Ovarian follicle culture advances and challenges for human and nonhuman primates

Capsule:
Recent progress in developing human and nonhuman primate follicle culture systems with the goal of obtaining competent oocytes is reviewed, and prospects for clinical application for fertility preservation are discussed.

Authors:
Evelyn E. Telfer, Ph.D., F.S.B., Mary B. Zelinski, Ph.D.

Volume 99, Issue 6, Pages 1523-1533, May 2013

Abstract:

The removal and cryo-storage of ovarian cortical biopsies is now offered as a fertility preservation option for young women. The only available option to restore fertility using this tissue is by transplantation which may not be a viable option for all patients. The full potential of this tissue to restore fertility could be achieved by the development of in vitro systems that support oocyte development from the most immature stages to maturation. The techniques of in vitro growth (IVG) combined with in vitro maturation (IVM) are being developed in human but comparing different systems has been difficult because of the scarcity of tissue and non-human primates are being used as model systems. There are many challenges to developing a complete culture system that will support human oocyte development and this review outlines the approaches being taken by several groups to support each of the stages of oocyte development using tissue from women and non-human primate models.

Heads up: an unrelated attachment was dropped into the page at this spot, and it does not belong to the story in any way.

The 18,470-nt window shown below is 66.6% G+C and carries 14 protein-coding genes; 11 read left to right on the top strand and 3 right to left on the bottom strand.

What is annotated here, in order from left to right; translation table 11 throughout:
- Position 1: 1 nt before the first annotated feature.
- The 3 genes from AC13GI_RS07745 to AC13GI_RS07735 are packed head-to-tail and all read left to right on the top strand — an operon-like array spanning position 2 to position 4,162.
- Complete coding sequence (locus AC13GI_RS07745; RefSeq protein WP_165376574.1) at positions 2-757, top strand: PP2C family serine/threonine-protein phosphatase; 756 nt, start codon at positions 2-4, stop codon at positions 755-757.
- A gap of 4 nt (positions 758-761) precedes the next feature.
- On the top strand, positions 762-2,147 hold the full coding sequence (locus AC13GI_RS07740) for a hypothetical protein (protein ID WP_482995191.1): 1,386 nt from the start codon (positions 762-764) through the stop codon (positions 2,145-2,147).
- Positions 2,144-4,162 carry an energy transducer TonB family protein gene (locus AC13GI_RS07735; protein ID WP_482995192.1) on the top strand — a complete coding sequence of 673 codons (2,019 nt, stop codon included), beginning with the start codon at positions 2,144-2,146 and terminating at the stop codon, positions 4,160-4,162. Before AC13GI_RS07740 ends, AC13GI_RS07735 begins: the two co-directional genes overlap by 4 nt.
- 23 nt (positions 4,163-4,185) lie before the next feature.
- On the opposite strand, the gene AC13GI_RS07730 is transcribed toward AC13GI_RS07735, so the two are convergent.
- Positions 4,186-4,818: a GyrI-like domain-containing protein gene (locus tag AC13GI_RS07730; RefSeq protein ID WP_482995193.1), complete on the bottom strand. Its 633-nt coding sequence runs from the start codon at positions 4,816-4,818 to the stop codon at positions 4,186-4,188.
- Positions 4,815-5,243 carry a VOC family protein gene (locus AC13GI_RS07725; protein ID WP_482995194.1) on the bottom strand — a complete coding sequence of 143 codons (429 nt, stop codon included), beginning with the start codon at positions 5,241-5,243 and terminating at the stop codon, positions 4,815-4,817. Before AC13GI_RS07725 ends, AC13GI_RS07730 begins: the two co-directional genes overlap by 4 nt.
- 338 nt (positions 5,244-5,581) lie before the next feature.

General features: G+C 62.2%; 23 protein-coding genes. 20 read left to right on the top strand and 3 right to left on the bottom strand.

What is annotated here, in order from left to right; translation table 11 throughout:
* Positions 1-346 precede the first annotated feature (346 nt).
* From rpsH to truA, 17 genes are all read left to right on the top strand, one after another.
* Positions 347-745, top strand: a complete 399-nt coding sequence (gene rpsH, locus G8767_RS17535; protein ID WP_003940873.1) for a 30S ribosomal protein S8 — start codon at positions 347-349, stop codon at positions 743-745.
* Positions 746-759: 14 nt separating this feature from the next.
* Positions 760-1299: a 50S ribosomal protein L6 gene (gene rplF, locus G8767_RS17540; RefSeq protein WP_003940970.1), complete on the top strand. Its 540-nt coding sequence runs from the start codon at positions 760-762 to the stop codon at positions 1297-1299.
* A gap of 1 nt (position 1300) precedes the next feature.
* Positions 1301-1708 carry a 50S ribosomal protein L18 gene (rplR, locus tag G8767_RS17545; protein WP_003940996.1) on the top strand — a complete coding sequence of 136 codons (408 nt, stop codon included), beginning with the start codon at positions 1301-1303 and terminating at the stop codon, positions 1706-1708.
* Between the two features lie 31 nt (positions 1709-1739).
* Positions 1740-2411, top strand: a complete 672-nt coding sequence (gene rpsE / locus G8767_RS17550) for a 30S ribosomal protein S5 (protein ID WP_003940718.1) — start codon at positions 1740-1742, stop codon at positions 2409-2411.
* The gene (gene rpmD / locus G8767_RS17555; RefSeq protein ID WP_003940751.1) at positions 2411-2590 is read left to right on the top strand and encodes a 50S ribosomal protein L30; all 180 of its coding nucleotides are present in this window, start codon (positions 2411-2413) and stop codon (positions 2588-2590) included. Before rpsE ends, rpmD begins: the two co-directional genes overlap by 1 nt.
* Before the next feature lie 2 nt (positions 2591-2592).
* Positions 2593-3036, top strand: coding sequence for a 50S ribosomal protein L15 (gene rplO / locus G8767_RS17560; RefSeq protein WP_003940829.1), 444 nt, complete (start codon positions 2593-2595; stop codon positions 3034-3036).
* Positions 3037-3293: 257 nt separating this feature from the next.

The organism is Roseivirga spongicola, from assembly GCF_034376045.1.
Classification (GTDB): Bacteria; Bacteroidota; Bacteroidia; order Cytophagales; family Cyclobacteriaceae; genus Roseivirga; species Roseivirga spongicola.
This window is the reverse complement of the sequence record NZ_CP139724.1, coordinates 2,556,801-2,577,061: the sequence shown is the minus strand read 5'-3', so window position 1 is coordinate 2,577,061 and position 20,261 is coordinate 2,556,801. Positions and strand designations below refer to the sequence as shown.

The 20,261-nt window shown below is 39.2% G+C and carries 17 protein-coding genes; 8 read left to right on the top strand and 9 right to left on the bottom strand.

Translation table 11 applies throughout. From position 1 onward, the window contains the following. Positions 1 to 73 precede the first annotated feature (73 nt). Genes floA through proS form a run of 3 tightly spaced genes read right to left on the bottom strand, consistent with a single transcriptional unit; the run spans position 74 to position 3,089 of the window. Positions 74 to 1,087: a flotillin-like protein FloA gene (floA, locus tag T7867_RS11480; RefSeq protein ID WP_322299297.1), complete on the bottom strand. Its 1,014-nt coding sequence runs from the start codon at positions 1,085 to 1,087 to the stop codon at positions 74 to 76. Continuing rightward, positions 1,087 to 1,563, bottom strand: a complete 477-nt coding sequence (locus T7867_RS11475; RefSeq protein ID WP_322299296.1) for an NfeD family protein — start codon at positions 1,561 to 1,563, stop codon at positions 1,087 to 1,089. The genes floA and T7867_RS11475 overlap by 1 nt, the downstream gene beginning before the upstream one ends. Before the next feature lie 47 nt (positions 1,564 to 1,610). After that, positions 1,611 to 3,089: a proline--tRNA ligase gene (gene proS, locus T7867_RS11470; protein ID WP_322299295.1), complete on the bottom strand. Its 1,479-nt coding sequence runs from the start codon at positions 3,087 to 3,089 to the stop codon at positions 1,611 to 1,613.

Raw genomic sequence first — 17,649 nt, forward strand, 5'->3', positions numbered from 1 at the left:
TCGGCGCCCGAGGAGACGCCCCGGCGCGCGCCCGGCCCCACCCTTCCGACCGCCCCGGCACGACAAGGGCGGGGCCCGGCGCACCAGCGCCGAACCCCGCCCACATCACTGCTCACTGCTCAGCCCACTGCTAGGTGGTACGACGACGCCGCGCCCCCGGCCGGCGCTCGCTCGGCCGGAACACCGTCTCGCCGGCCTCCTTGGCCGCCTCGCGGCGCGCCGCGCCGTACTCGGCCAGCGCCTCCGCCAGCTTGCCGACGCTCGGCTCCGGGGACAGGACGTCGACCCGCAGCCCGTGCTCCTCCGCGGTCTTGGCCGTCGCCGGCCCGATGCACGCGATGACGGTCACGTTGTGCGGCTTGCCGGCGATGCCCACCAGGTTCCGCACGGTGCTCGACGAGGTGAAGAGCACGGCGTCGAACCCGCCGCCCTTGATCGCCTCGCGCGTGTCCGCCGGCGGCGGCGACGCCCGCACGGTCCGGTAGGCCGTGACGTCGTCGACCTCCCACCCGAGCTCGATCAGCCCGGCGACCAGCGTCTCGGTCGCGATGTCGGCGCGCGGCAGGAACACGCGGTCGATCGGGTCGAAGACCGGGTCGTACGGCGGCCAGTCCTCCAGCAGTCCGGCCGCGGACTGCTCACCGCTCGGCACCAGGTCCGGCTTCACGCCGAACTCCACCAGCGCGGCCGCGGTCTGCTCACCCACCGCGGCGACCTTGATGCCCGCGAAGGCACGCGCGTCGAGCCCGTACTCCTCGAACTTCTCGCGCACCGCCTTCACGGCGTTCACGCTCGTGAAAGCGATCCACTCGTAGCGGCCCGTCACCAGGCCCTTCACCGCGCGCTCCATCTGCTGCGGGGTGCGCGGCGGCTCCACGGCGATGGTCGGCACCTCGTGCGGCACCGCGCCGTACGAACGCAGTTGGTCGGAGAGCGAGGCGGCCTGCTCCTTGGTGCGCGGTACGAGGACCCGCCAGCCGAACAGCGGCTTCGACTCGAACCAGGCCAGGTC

• Weon-Young Son

    There are several theoretical advantages of in-vitro ovarian follicle culture obtained from ovarian tissue that hopefully will translate to future clinical applications. However, as the authors have mentioned, currently it remains unclear if these culture systems will ever reach practical implementation. While there are numerous successful live births
    reported after ovarian transplantation in fertility preservation efforts, to the best of my knowledge there is yet to be a successful case using immature oocytes obtained from antral follicles for fertility preservation. In the current clinical situation, I believe it to be more urgent to focus fertility preservation research on effective in-vitro maturation/cryopreservation techniques to allow oocytes from antral follicles in unstimulated ovaries to develop into viable embryos. Although ovarian follicle culture is an interesting and important aspect of fertility preservation research, it may be more practical and effective to concentrate funds and clinical science labor towards applying immature oocyte maturation/cryopreservation techniques to women desiring fertility in whom ovarian stimulation is contraindicated.

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